The history and development of some of some common recording studio equipment is overviewed in terms of the human-user interface, control parameters, and control terminology. The contemporary climate for manufacturers and consumers of professional audio signal processors is discussed. Successful future designs must exhibit a firm understanding of the perspectives and workflow of the contemporary music production studio as well as a familiarity with the paradigms of the past. The perspectives of large- scale manufacturers as well as boutique companies and DIYers are considered and examples of specific makes and models of audio signal processors are provided in terms of their innovation and their commercial reception.

The approach Eric takes is to base the research initially on (analogue) electronic components – capacitors, resistors etc. He is asking what contemporary users are looking for, the distinction between analogue and plug-in emulation, and how designers of equipment can embrace the fundamental differences between analogue and digital to keep analogue technologies competitive and relevant. His primary concern is to inform designers. He is looking today and mic preamps, EQs and mixers/summing busses. He intends to focus primarily on nonlinearilites in analogue equipment and how it is distinguished from linearities in digital.

End users are looking for vibe/aesthetics/historical relevance; workflow/user interaction; the idea of permanence and tangibility; and the sonic character and quality. Eric discounts the first as it is well covered elsewhere, and states that he will focus on the other three.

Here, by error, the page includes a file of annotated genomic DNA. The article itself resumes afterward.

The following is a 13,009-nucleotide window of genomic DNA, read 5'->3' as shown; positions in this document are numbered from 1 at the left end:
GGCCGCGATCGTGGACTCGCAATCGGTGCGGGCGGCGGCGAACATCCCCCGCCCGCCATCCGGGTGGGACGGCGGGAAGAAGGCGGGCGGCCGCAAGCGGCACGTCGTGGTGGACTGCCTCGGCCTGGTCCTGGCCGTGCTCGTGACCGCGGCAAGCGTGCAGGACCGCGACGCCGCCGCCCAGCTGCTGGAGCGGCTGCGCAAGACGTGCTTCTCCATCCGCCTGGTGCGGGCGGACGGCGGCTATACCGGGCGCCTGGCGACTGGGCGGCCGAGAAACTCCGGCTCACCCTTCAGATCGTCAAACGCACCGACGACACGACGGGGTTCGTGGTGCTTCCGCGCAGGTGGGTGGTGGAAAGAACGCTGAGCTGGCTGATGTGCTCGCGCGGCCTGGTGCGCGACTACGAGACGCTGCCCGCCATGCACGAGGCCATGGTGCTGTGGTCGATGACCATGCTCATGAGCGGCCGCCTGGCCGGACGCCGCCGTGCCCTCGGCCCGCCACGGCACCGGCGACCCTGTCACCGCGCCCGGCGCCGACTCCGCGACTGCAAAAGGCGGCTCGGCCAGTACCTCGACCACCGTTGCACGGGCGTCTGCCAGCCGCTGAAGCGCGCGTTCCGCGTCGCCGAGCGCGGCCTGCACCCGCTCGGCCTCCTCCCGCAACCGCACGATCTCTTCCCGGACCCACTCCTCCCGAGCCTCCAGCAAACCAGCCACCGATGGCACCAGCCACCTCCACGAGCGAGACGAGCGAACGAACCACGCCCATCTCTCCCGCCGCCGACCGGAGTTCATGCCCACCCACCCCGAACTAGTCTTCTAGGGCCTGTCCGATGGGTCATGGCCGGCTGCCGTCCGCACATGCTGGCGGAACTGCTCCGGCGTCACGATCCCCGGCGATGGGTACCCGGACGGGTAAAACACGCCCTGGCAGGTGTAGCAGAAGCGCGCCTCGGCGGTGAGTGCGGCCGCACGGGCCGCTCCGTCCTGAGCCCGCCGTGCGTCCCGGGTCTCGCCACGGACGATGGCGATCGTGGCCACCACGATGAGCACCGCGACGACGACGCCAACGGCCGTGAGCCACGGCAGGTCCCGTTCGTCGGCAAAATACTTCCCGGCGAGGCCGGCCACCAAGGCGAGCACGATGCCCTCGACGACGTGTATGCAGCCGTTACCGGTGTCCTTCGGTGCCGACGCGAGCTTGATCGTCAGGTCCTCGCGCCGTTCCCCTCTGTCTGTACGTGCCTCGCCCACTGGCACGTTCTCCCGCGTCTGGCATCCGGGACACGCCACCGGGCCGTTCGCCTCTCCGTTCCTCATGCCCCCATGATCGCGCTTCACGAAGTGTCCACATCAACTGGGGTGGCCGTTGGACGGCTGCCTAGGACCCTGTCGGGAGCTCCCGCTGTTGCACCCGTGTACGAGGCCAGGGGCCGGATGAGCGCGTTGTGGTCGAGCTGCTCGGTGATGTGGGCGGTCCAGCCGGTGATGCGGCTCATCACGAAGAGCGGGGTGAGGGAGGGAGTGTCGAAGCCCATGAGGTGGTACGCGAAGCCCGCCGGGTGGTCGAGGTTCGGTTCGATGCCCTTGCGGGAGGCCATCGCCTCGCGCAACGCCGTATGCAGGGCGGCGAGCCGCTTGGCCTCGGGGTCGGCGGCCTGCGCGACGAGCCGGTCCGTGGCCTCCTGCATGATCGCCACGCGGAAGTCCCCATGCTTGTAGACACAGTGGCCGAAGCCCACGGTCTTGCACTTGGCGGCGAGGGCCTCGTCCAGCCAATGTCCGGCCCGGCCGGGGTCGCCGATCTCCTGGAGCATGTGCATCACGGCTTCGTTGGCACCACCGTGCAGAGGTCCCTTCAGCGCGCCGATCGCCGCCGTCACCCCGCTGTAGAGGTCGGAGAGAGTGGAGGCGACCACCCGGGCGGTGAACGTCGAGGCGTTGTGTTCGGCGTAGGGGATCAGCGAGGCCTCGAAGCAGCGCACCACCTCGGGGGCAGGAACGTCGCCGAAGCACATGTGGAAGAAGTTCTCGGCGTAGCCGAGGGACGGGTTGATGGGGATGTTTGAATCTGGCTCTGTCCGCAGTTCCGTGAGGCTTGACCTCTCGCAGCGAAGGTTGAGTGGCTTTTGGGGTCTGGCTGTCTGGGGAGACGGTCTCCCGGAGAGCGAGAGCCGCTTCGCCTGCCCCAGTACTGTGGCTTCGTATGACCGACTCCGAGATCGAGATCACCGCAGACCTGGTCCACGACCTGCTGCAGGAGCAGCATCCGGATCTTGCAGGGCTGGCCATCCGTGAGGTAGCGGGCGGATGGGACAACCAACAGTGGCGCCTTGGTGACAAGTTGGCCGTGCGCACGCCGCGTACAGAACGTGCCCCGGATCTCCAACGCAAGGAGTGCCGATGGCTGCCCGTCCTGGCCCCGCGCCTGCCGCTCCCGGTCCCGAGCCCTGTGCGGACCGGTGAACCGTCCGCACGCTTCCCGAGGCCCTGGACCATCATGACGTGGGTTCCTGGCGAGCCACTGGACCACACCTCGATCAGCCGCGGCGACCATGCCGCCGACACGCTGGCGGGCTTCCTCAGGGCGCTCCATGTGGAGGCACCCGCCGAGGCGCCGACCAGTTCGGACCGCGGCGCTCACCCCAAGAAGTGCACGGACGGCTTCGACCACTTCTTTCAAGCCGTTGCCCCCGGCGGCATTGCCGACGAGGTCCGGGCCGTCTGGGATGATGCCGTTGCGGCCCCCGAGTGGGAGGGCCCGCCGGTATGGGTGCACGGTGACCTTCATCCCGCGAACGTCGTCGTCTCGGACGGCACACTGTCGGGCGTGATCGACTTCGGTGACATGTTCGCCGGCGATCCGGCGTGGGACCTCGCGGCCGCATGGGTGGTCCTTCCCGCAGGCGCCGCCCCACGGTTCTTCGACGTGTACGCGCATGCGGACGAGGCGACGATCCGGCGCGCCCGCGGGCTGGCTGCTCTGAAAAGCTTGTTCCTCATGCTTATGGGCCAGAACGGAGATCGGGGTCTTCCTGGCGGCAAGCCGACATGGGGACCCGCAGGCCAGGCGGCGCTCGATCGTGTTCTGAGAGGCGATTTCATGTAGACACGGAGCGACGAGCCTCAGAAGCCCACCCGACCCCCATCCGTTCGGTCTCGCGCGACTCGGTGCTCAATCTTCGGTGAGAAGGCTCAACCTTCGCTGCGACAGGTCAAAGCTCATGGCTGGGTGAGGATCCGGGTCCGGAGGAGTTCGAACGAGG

We now move into a discussion of workflow, and see Piccolo studios in Montreal and Eric reflects on the visual clarity of an analogue signal chain (or rack units). He then contrasts this with a screenfull of plugin emulation windows. He discusses the RADAR 24’s ‘analogue like’ sound [e.g. Sound On Sound review 2001] and he notes that its sound was not particularly analogue (its converters were not measurably so) but its workflow felt more ‘analogue’ to end users.

A similar example is the PuigTec EQP-1A + MEQ-5 EQ plugin. Eric suggests that the ease with which users can attain the plugin devalues the sonic/cultural value of the real-world hardware on which the plugin is based. He identifies it as being better value (from a consumer’s PoV), not least that the plug can be used in multiple instances simultaneously. He now discusses ‘WUP’ – the ‘Waves upgrade program’, citing the example of the Apple Intel processor driven enforced upgrade for Waves users. The WUP has a fee of $300 per year to guarantee upgrades. Users are unhappy – online forums use the phrase “I got WUPped”! Eric discusses the issues of uniqueness and consumer value that this engenders.